Think in the morning. Act in the noon. Eat in the evening. Sleep in the night. ~ William Blake
These words make me think of how important it is to know why we are doing what we are doing, when we are doing it.
Far too many people seem to be caught in the trap of checking items off of the todo list – running here and there doing everything they’re “supposed” to do for the day.
I can’t help but wonder how many of those things are truly important.
For me the quote from Blake presents a clear truth: If we start first, not by doing, but by thinking, reflecting deeply, and making truly conscious decisions about what matters first, the actions that we take that day will be more purposeful and meaningful, and perhaps even more powerful, to achieve ends that are beneficial not only to ourselves but to everyone around us.
To me, this means making sure that sometime during each day there should be a thoughtful, purposeful meditation, that includes a healthy dose of journaling.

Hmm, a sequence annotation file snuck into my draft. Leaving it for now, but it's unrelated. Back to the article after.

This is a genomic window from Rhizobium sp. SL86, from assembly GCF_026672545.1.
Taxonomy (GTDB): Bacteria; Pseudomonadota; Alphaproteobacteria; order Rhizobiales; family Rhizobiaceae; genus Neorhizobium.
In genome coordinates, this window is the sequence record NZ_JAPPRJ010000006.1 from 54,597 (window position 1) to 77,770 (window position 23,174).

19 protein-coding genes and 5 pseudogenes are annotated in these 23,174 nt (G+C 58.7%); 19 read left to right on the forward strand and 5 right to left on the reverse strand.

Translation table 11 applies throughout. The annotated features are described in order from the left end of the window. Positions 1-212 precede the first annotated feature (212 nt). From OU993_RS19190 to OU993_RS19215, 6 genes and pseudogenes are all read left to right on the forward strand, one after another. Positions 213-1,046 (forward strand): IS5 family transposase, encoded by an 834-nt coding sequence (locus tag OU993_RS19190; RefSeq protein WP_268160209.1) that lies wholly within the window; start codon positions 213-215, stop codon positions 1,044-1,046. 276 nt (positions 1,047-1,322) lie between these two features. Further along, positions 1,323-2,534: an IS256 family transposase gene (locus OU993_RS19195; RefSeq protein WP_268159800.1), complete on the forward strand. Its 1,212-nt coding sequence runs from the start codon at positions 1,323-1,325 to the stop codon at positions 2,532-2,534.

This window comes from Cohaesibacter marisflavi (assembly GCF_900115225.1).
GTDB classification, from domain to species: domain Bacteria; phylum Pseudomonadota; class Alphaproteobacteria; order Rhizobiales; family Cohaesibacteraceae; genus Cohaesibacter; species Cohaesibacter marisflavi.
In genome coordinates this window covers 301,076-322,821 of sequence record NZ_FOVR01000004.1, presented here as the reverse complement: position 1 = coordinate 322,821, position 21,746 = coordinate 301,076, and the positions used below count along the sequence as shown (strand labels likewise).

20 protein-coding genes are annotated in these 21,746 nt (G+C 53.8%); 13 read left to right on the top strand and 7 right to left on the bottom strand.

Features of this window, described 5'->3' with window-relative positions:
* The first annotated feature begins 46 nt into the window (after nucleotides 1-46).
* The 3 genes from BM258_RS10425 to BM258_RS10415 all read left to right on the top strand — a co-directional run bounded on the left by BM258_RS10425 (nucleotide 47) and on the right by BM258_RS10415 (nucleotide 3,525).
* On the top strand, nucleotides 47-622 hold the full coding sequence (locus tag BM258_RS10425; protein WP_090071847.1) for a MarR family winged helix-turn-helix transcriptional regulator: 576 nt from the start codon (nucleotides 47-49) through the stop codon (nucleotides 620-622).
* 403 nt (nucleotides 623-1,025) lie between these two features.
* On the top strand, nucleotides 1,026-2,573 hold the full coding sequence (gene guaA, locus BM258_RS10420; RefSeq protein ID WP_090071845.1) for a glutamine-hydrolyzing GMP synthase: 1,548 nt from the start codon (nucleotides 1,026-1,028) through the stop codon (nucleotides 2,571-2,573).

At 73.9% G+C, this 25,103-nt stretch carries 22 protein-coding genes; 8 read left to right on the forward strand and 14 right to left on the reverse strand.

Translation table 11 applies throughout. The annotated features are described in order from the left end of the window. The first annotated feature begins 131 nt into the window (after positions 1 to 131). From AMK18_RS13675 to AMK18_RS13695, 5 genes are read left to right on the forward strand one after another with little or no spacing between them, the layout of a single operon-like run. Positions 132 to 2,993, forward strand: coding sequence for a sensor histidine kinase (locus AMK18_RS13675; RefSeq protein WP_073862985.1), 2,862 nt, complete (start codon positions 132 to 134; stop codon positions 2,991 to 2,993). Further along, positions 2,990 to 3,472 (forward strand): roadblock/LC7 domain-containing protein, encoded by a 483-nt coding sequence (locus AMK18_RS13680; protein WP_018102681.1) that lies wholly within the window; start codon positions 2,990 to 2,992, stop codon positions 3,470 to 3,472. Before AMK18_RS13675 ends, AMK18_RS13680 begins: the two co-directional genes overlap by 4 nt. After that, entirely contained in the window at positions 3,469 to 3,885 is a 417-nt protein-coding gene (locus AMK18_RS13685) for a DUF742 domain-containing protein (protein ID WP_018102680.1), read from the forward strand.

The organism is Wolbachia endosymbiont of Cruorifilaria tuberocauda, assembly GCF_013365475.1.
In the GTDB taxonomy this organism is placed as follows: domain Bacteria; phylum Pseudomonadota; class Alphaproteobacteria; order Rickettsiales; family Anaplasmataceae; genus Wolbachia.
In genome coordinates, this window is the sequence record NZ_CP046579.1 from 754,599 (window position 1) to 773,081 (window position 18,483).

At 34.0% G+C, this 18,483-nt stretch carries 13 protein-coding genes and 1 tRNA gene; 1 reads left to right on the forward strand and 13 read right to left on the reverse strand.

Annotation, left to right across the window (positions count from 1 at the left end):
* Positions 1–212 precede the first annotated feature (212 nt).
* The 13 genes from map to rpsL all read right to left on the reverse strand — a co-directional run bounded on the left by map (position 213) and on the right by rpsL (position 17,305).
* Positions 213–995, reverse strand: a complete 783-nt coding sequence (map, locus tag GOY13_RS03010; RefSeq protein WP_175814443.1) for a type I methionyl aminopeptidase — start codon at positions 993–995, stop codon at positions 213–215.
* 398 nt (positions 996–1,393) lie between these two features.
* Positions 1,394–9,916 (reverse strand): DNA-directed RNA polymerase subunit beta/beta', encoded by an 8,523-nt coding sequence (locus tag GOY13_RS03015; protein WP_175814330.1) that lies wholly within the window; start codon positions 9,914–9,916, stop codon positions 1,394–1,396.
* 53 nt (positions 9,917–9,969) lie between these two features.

Journaling for health can be a vital part of the process of healing, and uncovering underlying mental, emotional, and spiritual issues that can be driving a process of unwellness in a person.
The key is to build this into your daily routine. I suspect that since everyone is different, with different lives and schedules, morning meditation and journaling may not be suitable or even possible for everyone, but the point is to find a time and a place that works for you.
In the book “Getting Things Done”, David Allen talks about the person that feels that they really don’t have time to take 2-4 hours each week to think deeply about their goals and how to achieve them. What he says about this situation is striking: “If you don’t take the time to do it, then your brain will always be doing it, when you’re doing other things”. This is a recipe for confusion, lost opportunities, and a lack of wholehearted purpose.
None of these realities is a boost to health, in fact, quite the opposite.